Learning Disabilities and Foreign Language Learning

Learning disabilities or learning disorders are broad terms for a wide variety of learning problems most often affecting reading, writing, listening, and speaking.
 Many students having trouble with foreign language acquisition have phonological deficits in their first language.

Learning disabilities or learning disorders are broad terms for a wide variety of learning problems most often affecting reading, writing, listening, and speaking. Children with learning disabilities are not unintelligent or lazy, they simply receive and process information in a different way and will require special strategies to learn new topics. Let’s take a look at how learning disabilities affect foreign language learning and then offer suggestions on how to overcome these challenges. 

 

Psychologists Leonore Ganschow of the University of Miami, Ohio, and Richard Sparks of Mt. St. Joseph’s College were perplexed as to why so many students who thrived in other studies came to them for help in basic foreign language learning. After conducting various studies, Ganschow and Sparks found that difficulties with foreign language acquisition stem from deficiencies in the student’s native language system in one or more of these linguistic codes – Phonological, Semantic, and Syntactic. 

 

        1. Phonological

Definition: sound patterns that occur within languages.

For example, pay attention to the look and sound of the underlined words in the following sentence: Beware of heard, a dreadful word, that looks like beard, but sounds like bird. A student that has trouble pronouncing two similar-sounding words in English (heard and bird) might have trouble pronouncing similar words in another language such as the French words Dégoûter (To disgust) and Dégoutter (To drip).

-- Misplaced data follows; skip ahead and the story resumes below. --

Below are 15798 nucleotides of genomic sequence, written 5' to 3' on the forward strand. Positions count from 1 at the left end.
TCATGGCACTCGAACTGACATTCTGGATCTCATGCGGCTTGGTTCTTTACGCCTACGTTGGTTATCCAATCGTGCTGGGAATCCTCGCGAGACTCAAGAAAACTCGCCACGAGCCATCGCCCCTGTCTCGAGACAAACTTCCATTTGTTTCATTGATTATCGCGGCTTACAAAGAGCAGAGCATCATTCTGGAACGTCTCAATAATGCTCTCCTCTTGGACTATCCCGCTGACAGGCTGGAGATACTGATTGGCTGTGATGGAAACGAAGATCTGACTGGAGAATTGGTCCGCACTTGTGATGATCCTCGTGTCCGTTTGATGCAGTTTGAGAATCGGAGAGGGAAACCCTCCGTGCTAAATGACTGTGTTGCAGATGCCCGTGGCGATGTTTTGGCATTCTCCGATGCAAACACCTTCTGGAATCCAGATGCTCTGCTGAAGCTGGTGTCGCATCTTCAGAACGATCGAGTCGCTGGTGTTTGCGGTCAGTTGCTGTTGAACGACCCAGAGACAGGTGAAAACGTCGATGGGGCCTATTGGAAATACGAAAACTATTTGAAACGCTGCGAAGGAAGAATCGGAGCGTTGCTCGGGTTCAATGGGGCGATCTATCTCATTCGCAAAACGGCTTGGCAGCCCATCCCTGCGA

2. Semantic 

Definition: The meaning of language and words.

Calling someone a “lady” means much more than simply identifying them as a female, but rather that they are graceful and polite. If a student is not understanding nuances and connotations of words in their native language, they will have difficulty understanding the nuances of words in a foreign one. For example, a student trying to learn Spanish might not understand when to use “Te quiero” (casual “I like you” to a friend) and “te amo” (serious “I love you” to a family member).  

 

       3. Syntactic

Definition: The arrangement of words and sentences.

If a student cannot pick up the syntactic pattern of ‘subject-verb-noun’ (ex: Juan wrote this novel) in their native language, then it will be difficult for them to recognize syntactic patterns of a foreign language (ex: verb-subject-noun of Spanish sentence, Escribió Juan esta novela).  

 

Ganschow and Spark’s studies show that many students having trouble with foreign language acquisition have phonological deficits in their first language. To help these students, Ganschow and Spark theorized that the phonetics and sound system of a foreign language must be emphasized and taught clearly.